Creating a sanctuary in your home for rest and stillness

If the past couple of years of uncertainty have shown us anything, it’s that we’re adaptable. As social events, work, schooling, and classes, like my guided intentional rest and stillness sessions, have moved to the virtual environment, it’s been clear that, although different, we can continue to enjoy true and real connection online.

But what happens when those sessions we’re used to attending in person, in a carefully curated environment, go online? Can you replicate the same experience at home for these sessions or, your own rest and stillness practices? If in the past you’ve experienced my multi-sensory, deeply restorative sessions in person, you may be looking around your home and wondering how you can create a space that allows you to reset in a busy life with competing demands. 

A sanctuary is defined as a consecrated place, a place of refuge and protection. Doesn’t that sound so inviting? While this might conjure up images of a dedicated room in your home with soft lighting, warmth, music, and delightful aromas (perhaps not quite like the image above 😀, but anything goes), it can be as simple as a chair in the corner of a room, a cushion and blanket on the floor, the closing of the door to your bedroom, or finding a place in the garden. 

My tips for creating your sanctuary

Here are some ways you can create a quiet space or sanctuary at home. We all have individual needs and sensitivities, and part of this practice is about getting to know those and befriending them in a way that helps you to understand what calms  your nervous system. My advice is to treat this list of suggestions like a pick & mix, selecting those elements that speak to you and that you can tailor for you own needs and environment.

A guideline for rest and stillness:

  • If possible, find a space that is away from distractions (let others know this time and space is important for your own wellbeing) 
  • If you can’t move away from distractions (hello children, other family members and pets), have them join you

Props that you might find useful:

  • Somewhere and something comfortable to lay on, this could be your yoga or exercise mat, a sheepskin, towel, sofa, or bed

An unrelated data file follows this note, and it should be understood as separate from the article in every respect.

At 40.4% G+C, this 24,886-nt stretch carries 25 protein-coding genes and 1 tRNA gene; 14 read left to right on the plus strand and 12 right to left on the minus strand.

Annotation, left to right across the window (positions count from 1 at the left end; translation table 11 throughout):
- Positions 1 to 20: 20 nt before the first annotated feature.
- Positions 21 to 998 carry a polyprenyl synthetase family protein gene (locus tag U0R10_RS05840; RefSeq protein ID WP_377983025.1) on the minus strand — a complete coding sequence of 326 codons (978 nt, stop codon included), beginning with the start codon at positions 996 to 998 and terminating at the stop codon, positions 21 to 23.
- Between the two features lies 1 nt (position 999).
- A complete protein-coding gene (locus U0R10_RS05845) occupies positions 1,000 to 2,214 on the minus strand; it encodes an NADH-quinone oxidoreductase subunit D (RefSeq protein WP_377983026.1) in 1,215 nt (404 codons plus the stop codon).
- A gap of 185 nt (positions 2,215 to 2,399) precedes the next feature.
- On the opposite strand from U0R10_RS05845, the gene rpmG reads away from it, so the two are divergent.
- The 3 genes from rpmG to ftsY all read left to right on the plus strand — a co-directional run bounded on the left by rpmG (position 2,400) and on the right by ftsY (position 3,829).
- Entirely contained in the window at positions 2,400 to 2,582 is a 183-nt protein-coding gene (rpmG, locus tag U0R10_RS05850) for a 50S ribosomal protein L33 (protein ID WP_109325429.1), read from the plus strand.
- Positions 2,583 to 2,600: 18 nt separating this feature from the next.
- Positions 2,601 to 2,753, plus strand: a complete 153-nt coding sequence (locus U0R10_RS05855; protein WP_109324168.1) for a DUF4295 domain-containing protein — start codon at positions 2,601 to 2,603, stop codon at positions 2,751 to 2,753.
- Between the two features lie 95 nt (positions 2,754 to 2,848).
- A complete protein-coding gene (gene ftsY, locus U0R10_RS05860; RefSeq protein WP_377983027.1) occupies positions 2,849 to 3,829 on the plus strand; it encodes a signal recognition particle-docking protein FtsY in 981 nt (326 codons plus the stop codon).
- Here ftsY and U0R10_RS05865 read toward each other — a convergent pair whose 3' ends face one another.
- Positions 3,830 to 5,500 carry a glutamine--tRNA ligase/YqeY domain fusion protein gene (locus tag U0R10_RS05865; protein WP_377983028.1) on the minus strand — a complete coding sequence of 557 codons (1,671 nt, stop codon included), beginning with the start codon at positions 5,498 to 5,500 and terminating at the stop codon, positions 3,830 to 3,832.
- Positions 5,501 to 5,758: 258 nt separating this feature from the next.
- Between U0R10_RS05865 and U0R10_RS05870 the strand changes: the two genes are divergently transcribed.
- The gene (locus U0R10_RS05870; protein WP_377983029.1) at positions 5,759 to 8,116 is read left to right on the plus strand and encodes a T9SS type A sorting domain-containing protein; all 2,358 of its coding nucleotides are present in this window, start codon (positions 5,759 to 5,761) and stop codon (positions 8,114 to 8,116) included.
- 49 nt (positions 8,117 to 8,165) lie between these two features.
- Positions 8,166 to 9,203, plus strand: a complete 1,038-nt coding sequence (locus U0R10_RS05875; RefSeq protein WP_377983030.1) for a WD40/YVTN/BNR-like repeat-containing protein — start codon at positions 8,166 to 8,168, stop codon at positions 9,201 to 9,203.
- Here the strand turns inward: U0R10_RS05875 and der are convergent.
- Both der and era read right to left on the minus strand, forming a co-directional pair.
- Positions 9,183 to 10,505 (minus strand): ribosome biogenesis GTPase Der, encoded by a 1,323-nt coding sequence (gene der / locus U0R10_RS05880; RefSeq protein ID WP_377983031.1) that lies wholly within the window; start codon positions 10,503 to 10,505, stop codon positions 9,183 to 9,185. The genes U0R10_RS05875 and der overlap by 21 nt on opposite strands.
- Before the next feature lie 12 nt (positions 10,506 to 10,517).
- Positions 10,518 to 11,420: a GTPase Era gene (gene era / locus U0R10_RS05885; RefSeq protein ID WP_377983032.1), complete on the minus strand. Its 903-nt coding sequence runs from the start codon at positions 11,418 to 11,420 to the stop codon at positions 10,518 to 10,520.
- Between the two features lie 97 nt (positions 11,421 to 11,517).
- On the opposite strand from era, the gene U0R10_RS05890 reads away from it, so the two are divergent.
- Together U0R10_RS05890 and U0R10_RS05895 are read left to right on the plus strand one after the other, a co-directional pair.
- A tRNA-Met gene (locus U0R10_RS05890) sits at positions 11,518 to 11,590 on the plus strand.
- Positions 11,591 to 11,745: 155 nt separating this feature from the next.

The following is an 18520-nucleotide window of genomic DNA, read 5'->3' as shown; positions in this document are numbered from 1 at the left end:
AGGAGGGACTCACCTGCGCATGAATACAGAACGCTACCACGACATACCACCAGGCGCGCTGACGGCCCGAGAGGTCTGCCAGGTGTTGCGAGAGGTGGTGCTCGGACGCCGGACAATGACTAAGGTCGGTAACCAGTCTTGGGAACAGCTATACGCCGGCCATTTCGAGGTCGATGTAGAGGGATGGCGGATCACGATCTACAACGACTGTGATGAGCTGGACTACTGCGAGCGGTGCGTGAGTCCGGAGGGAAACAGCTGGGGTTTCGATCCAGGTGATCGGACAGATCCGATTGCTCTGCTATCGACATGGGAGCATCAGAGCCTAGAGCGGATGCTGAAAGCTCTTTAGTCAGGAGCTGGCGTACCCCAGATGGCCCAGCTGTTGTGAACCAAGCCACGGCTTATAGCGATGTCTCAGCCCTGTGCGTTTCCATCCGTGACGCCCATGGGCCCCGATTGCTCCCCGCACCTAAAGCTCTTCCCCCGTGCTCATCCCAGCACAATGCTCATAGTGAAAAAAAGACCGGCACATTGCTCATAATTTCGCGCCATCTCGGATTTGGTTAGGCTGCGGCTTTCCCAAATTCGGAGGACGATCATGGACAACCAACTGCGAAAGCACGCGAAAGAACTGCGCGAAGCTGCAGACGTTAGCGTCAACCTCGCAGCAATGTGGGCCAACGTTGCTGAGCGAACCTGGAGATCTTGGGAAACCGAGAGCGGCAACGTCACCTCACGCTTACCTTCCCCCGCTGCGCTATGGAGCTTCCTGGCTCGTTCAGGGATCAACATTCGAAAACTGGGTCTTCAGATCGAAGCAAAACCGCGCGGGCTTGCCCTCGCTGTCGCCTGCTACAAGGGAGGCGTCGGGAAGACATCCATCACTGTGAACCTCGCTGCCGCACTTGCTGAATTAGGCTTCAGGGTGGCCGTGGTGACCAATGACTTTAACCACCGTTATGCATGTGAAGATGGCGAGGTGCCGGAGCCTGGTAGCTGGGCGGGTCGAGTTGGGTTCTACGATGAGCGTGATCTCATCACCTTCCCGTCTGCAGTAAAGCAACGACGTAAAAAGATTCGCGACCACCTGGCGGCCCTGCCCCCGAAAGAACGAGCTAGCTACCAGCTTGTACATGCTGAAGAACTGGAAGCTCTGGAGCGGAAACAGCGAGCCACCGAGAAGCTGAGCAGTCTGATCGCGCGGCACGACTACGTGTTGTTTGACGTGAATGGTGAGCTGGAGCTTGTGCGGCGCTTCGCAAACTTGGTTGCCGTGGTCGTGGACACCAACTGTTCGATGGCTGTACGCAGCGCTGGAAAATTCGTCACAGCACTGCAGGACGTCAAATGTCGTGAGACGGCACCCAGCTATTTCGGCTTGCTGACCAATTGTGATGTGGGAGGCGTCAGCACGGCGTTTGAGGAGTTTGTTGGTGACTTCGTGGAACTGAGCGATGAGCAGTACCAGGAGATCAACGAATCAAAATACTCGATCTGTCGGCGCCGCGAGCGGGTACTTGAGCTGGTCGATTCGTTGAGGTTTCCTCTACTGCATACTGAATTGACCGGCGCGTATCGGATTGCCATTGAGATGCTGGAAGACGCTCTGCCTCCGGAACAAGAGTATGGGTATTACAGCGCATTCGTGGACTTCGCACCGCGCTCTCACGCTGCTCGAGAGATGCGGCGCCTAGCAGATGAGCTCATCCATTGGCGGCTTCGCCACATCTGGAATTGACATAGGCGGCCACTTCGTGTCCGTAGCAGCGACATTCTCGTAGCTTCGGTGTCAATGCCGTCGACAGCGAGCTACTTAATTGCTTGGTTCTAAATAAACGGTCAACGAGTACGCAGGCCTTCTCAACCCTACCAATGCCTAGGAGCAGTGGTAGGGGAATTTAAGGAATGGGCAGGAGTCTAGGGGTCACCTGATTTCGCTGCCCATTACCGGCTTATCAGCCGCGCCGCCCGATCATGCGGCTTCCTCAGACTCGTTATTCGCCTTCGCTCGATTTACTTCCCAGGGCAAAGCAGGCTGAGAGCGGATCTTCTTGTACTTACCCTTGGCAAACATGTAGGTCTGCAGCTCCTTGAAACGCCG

• Blankets, beach towels, throws or a combination of all, to keep you warm
  • An eye pillow, mask, or scarf to cover your eyes
  • A soft yoga bolster, rolled up beach towel, cushion or bed pillows to place beneath your knees and underneath your head
  • Wear something warm, loose and comfortable and have extra layers close by
  • If you know your feet get cold, wear some cosy socks
  • If you can, keep these all together so that you don’t need to gather them up each time you practice

For those of you who like to amp up the comfort and ambience, here are some optional additional touches:

  • Choose essential oils that will nourish and support you to fall into a deep relaxation Rosemary, lavender, lemongrass, vetiver are all good. Perhaps you have an oil burner or diffuser
  • Dim the lights and draw the curtains if you are practicing inside It helps to prepare your body for rest
  • Candles can create a soothing, mesmeric environment. Just remember if you light a candle, for safety please place them well away from you and your props
  • A filled hot water bottle or warmed wheat bag for additional comfort
  • Whilst I personally prefer to practice silence, if you know music helps you relax, choose from your own listening library to have playing in the background. Some suggestions include classical tunes (think Baroque or Mozart), try spa or meditation music from your iTunes or Spotify account. 


Kind words:

“I have been so pleasantly surprised with how effective the virtual online experience has been. Anyone who thinks that technology would get in the way of achieving stillness clearly hasn’t worked with you.” – K


I hope this has helped you reflect on how you can create your place of rest, a sanctuary, to practice.  I’d love to hear from you about what you have created in the comments section.


With warmth, Sharon

Latest Articles

When we resist rest

When being ‘switched on’ feels more comfortable than resting: Why we might experience resistance to...